How to Beatbox // How to Be a Human Beatbox // Beatboxing Tips

Have you ever seen people like Rahzel or Matisyahu create beats using nothing but their own body as an instrument? Here's how you can do it, too.

1. Listen to some music by famous beatboxers such as Killa Kela, Rahzel, Biz Markie, Doug E. Fresh, Matisyahu, or even Bobby McFerrin (The artist of 'Don't Worry Be Happy.' He created the whole song using only his voice dubbed on different tracks to create many different 'instruments'). This will show you what is possible with the human body.
2. Develop a good bass drum sound. This is done by pressing your lips together and building up pressure with your tongue and jaw, pushing your tongue forward from the back of your mouth and closing your opened jaw at the same time. Let your lips part toward the side for just a moment so the air can escape, and it should make a bass drum sound. You want to add pressure with your lungs, but not so much that you have an airy sound afterward. If you're not making a bassy enough sound, you need to relax your lips a bit. If your sound isn't making a bass drum sound at all, you need to tighten your lips, or make sure that you're doing it off to the side of your lips. Another way to approach it is to say "puh." Then, take off the "uh" so that all you hear is the initial attack on the word, so that it comes out like a little puff. Try your hardest to not let any of the "uh" sound come out, and also try to not have any breathy sound or air noise with it. Once you feel comfortable with that, you can slightly tighten your lips and force a larger amount of air through your lips to make a bigger sounding kick drum.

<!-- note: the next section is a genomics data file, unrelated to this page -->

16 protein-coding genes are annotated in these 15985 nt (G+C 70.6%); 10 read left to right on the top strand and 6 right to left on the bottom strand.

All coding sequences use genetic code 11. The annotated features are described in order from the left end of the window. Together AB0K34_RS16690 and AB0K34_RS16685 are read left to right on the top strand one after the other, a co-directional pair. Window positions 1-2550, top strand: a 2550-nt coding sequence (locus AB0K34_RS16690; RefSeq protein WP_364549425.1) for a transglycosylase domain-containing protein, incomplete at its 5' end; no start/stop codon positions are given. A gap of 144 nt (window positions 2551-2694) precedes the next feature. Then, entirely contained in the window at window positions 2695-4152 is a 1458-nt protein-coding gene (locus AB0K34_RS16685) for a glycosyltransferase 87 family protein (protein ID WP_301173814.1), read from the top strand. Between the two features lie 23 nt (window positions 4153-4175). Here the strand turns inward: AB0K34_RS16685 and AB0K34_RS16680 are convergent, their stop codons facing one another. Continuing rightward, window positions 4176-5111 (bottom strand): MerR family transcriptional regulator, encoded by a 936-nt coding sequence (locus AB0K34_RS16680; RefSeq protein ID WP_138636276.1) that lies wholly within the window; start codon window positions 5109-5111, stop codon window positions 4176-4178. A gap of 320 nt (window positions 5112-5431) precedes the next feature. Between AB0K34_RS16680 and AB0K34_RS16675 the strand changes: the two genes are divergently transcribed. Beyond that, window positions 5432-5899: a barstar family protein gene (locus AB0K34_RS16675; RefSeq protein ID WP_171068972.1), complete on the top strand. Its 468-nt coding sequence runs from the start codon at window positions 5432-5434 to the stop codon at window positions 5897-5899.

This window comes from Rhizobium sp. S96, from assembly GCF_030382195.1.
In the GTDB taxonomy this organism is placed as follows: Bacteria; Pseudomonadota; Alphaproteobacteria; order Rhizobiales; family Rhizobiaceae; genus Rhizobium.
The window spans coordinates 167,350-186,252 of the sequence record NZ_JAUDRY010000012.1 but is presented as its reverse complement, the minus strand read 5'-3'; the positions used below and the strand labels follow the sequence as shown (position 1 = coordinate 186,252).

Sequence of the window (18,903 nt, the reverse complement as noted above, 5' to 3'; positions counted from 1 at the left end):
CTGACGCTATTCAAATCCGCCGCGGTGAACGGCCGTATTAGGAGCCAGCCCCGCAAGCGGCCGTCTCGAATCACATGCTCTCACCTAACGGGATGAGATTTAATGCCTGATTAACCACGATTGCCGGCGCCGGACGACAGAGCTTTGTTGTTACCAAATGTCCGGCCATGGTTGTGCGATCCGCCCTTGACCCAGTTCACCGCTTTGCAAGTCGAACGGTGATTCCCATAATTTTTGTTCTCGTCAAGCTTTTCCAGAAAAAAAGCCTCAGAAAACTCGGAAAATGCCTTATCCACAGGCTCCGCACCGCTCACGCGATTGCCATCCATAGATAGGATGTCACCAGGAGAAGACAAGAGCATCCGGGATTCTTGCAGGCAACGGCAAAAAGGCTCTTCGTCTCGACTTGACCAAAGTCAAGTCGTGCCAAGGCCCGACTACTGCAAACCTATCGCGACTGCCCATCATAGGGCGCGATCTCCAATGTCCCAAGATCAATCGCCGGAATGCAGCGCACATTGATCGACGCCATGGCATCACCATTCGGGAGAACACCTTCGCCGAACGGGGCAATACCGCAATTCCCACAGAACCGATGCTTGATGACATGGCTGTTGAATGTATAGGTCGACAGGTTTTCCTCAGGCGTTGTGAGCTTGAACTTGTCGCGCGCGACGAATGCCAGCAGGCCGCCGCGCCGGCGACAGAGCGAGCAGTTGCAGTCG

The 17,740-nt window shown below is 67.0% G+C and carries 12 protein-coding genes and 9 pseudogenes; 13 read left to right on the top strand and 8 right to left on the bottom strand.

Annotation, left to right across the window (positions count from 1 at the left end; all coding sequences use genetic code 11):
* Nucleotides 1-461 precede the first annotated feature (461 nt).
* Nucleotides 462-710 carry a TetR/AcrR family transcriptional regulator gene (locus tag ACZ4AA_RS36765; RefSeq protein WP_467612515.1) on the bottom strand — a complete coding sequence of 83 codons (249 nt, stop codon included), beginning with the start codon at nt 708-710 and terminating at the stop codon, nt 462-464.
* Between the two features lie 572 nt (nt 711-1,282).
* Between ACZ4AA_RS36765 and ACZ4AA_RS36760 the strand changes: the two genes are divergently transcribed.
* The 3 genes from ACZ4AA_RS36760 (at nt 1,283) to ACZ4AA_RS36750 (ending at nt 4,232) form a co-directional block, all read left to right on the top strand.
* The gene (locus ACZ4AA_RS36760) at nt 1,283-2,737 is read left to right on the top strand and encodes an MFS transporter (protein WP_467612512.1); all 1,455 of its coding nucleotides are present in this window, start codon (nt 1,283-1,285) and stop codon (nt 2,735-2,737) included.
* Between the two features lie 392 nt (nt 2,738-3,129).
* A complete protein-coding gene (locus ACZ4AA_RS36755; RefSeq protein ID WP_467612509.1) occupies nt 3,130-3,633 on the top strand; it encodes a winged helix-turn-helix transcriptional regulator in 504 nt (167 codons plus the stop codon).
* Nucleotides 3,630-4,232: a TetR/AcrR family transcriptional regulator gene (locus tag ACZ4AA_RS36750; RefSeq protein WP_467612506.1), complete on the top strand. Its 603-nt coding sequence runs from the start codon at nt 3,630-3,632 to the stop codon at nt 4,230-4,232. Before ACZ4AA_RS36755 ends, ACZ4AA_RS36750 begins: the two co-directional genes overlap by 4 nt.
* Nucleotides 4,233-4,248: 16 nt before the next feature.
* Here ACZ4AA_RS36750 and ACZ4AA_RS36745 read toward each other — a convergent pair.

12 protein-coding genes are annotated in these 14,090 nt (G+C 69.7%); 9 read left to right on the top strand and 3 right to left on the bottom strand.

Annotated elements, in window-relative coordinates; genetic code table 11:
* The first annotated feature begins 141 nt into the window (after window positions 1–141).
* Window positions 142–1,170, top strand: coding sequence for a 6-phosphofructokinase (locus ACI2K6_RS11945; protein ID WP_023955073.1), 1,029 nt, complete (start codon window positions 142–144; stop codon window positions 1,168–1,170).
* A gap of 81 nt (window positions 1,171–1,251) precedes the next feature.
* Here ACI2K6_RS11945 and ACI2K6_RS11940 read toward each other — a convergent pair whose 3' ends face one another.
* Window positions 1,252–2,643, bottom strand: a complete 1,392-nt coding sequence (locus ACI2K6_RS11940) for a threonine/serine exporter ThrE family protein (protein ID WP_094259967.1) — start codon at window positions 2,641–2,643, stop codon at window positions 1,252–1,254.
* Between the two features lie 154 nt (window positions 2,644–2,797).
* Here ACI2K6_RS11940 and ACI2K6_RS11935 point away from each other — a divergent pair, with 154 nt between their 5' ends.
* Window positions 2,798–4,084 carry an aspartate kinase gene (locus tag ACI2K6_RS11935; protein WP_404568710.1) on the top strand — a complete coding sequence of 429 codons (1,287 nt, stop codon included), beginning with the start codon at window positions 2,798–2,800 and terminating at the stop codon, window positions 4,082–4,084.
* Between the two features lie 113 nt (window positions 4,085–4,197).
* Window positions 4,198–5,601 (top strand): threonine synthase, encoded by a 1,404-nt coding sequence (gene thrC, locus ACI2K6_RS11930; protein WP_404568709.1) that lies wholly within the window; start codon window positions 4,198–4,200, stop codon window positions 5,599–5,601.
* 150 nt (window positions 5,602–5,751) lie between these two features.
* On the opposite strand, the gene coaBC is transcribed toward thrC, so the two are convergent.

3. Get a good snare drum sound. This is can be done several ways, but here are the two most common. The first is similar to the bass drum, only you use the very front of your lips instead of the side, and you tighten them more. Most beatboxers put an "f" or "sh" sound afterward to make it sound more like a snare drum. Another way to make a snare sound is to bring your tongue to the back of your mouth and build up pressure with your tongue or lungs. Use your tongue if you're looking for speed, or use your lungs if you want to breathe in at the same time as you make the sound. Try saying "pff," making the "f's" stop just a millisecond or so after the "p." Lifting the corners of your mouth and holding your lips really tight when making the intial "p" will help it sound more realistic. You can also use the same technique to change the apparent pitch of the snare.
4. For a more drum-machine type snare sound, first say "ish." Then, try saying "ish" without adding the "sh" at the end, again going only for the intial attack. Make it very staccato (short), and you should get a sort of grunt in the back of your throat. Push a little bit when you say it, so that it has a big, accented attack. Once you're confortable with that, add the "sh" on the end and you'll get a synth-like snare sound. You can also work on moving the grunt so that it feels like it's coming from the top of your throat, for a higher drum sound, or so that it feels more like it's coming out of the lower part of your throat, for a lower drum sound.
5. Develop your crash cymbal. This is one of the easier sounds to make. Whisper (don't say) the syllable "chish." Then, do it again, but this time clench your teeth and take the vowel out, going from "ch" straight to "sh" without little or no transition, and you'll have a basic crash cymbal.